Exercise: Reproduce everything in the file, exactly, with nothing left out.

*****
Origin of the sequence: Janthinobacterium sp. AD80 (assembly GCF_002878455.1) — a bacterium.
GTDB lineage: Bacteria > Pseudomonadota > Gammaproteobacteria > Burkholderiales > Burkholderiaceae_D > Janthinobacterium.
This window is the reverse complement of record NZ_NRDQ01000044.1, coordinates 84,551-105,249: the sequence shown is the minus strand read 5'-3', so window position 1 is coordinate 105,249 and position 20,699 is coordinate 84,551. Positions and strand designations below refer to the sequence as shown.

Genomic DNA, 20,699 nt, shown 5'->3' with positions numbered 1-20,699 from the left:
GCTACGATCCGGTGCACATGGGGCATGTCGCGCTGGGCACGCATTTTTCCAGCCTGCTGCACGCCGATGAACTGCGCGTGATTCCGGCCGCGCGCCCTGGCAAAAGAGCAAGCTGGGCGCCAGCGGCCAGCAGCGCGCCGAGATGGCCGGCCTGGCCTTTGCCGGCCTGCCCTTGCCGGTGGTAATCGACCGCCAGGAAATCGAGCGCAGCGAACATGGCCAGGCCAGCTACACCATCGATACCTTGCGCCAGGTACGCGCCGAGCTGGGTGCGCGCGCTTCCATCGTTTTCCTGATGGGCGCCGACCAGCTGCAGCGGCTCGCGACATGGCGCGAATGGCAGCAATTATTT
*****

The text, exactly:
Origin of the sequence: Janthinobacterium sp. AD80 (assembly GCF_002878455.1) — a bacterium.
GTDB lineage: Bacteria > Pseudomonadota > Gammaproteobacteria > Burkholderiales > Burkholderiaceae_D > Janthinobacterium.
This window is the reverse complement of record NZ_NRDQ01000044.1, coordinates 84,551-105,249: the sequence shown is the minus strand read 5'-3', so window position 1 is coordinate 105,249 and position 20,699 is coordinate 84,551. Positions and strand designations below refer to the sequence as shown.

Genomic DNA, 20,699 nt, shown 5'->3' with positions numbered 1-20,699 from the left:
GCTACGATCCGGTGCACATGGGGCATGTCGCGCTGGGCACGCATTTTTCCAGCCTGCTGCACGCCGATGAACTGCGCGTGATTCCGGCCGCGCGCCCTGGCAAAAGAGCAAGCTGGGCGCCAGCGGCCAGCAGCGCGCCGAGATGGCCGGCCTGGCCTTTGCCGGCCTGCCCTTGCCGGTGGTAATCGACCGCCAGGAAATCGAGCGCAGCGAACATGGCCAGGCCAGCTACACCATCGATACCTTGCGCCAGGTACGCGCCGAGCTGGGTGCGCGCGCTTCCATCGTTTTCCTGATGGGCGCCGACCAGCTGCAGCGGCTCGCGACATGGCGCGAATGGCAGCAATTATTT